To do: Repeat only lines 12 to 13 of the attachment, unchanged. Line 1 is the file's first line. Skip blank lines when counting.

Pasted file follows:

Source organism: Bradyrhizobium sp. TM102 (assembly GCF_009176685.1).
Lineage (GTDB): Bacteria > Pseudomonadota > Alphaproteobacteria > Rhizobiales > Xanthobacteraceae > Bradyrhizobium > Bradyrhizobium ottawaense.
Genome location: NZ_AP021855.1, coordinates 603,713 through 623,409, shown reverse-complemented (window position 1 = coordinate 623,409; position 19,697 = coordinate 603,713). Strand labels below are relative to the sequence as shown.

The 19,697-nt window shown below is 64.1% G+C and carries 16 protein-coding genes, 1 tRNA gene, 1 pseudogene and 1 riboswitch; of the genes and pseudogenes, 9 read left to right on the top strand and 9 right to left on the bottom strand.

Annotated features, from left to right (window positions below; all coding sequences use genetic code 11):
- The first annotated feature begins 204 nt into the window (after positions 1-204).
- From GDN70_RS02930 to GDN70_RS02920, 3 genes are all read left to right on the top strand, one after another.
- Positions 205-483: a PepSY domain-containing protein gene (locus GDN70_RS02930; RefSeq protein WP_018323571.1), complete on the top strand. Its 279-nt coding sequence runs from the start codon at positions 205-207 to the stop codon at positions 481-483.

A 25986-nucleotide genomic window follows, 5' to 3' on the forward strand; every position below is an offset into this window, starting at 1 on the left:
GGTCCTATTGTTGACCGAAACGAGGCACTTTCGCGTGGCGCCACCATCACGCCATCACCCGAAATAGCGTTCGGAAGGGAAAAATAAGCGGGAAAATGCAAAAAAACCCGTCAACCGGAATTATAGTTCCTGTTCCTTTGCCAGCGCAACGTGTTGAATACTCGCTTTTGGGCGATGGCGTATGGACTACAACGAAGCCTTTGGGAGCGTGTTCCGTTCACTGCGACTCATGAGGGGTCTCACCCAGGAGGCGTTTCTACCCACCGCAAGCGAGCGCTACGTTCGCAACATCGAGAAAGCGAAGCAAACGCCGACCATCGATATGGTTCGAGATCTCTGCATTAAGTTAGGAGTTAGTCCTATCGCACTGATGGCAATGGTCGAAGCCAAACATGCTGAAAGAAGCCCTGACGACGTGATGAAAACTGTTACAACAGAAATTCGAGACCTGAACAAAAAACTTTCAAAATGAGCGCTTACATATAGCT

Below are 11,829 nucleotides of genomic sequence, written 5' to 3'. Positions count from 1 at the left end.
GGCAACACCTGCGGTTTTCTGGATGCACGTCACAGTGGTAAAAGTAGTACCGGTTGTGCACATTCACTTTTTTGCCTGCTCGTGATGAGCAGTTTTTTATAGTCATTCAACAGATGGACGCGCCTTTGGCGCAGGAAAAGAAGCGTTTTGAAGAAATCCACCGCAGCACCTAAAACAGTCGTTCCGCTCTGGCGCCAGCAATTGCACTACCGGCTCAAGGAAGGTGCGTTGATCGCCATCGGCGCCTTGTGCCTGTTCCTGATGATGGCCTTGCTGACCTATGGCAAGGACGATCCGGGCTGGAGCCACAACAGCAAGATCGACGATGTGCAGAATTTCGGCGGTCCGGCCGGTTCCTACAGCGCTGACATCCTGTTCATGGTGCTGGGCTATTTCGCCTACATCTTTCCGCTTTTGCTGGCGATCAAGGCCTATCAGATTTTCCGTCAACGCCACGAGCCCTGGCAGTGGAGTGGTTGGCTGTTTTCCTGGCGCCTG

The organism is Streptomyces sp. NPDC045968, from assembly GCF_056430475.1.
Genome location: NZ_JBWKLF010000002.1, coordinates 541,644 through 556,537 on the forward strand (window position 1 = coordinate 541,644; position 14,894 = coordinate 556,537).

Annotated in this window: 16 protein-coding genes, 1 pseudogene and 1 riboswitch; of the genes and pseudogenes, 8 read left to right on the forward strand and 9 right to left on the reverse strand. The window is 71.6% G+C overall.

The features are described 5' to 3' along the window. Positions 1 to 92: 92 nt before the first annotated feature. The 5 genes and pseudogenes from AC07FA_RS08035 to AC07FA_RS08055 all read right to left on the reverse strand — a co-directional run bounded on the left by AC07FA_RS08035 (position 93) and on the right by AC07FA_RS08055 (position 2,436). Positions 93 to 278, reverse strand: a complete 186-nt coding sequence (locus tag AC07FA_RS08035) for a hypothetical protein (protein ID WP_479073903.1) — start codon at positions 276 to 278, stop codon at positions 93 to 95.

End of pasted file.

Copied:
GGCAACACCTGCGGTTTTCTGGATGCACGTCACAGTGGTAAAAGTAGTACCGGTTGTGCACATTCACTTTTTTGCCTGCTCGTGATGAGCAGTTTTTTATAGTCATTCAACAGATGGACGCGCCTTTGGCGCAGGAAAAGAAGCGTTTTGAAGAAATCCACCGCAGCACCTAAAACAGTCGTTCCGCTCTGGCGCCAGCAATTGCACTACCGGCTCAAGGAAGGTGCGTTGATCGCCATCGGCGCCTTGTGCCTGTTCCTGATGATGGCCTTGCTGACCTATGGCAAGGACGATCCGGGCTGGAGCCACAACAGCAAGATCGACGATGTGCAGAATTTCGGCGGTCCGGCCGGTTCCTACAGCGCTGACATCCTGTTCATGGTGCTGGGCTATTTCGCCTACATCTTTCCGCTTTTGCTGGCGATCAAGGCCTATCAGATTTTCCGTCAACGCCACGAGCCCTGGCAGTGGAGTGGTTGGCTGTTTTCCTGGCGCCTG

The organism is Streptomyces sp. NPDC045968, from assembly GCF_056430475.1.